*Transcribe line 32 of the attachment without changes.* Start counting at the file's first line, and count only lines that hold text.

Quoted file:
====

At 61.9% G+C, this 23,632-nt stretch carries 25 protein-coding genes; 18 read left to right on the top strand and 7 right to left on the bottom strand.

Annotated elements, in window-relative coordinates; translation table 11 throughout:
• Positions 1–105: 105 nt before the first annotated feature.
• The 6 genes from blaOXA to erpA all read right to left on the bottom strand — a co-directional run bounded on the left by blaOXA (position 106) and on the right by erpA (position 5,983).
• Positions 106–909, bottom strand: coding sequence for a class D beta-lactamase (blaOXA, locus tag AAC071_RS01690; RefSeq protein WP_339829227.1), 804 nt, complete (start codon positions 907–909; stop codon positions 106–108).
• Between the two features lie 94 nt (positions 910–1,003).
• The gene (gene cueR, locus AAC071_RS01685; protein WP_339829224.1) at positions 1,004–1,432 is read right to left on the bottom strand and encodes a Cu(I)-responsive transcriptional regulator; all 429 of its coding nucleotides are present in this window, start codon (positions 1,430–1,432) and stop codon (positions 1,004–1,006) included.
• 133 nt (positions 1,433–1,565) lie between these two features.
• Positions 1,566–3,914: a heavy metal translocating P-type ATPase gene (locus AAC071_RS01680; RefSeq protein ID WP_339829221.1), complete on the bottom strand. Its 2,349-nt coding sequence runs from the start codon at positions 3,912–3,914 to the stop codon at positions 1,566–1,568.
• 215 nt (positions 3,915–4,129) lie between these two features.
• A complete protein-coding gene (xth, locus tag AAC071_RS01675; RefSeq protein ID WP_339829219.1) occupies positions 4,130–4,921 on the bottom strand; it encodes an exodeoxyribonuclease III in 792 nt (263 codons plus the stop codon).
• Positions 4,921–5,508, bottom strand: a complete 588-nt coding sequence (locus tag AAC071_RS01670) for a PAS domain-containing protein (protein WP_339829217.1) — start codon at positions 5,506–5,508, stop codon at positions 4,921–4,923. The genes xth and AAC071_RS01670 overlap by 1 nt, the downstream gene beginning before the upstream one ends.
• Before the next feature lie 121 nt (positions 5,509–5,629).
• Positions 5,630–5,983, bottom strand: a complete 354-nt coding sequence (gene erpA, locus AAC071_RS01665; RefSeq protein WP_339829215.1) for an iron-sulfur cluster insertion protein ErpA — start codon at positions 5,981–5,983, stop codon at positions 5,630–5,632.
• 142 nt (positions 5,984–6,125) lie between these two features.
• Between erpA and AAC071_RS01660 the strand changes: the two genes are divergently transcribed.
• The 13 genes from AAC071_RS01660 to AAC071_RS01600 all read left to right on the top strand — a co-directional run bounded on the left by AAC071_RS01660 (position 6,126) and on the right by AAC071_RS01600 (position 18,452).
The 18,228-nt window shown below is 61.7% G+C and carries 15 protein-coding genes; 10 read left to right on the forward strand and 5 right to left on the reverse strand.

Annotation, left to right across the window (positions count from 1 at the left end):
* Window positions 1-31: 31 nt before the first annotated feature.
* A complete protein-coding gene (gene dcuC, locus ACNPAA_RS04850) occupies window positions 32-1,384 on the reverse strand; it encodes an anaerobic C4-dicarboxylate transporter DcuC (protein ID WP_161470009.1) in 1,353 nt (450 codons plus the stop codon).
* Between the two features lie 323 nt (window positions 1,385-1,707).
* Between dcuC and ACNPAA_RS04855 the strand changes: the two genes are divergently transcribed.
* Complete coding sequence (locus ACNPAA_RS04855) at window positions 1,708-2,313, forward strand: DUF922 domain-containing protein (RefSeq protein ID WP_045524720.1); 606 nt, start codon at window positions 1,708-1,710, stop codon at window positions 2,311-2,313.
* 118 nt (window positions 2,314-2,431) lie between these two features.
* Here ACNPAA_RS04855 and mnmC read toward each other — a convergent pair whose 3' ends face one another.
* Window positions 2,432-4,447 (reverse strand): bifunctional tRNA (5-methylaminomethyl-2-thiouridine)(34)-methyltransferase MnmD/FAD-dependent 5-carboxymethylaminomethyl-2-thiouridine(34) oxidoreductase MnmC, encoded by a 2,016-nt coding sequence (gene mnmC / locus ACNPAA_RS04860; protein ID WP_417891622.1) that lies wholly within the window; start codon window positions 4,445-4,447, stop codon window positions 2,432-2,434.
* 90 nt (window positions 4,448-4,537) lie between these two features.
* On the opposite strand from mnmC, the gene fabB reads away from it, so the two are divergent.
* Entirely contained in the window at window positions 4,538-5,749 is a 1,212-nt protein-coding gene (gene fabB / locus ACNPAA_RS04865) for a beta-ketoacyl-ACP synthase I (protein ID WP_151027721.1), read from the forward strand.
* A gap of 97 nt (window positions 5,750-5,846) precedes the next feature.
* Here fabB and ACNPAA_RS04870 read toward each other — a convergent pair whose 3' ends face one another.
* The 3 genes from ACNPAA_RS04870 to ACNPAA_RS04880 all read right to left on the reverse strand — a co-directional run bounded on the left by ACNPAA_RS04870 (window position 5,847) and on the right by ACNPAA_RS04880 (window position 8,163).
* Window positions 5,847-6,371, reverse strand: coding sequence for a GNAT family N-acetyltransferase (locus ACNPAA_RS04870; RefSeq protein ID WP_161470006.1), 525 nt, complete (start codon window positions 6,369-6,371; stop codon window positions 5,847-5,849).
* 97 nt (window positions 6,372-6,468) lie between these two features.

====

* Here fabB and ACNPAA_RS04870 read toward each other — a convergent pair whose 3' ends face one another.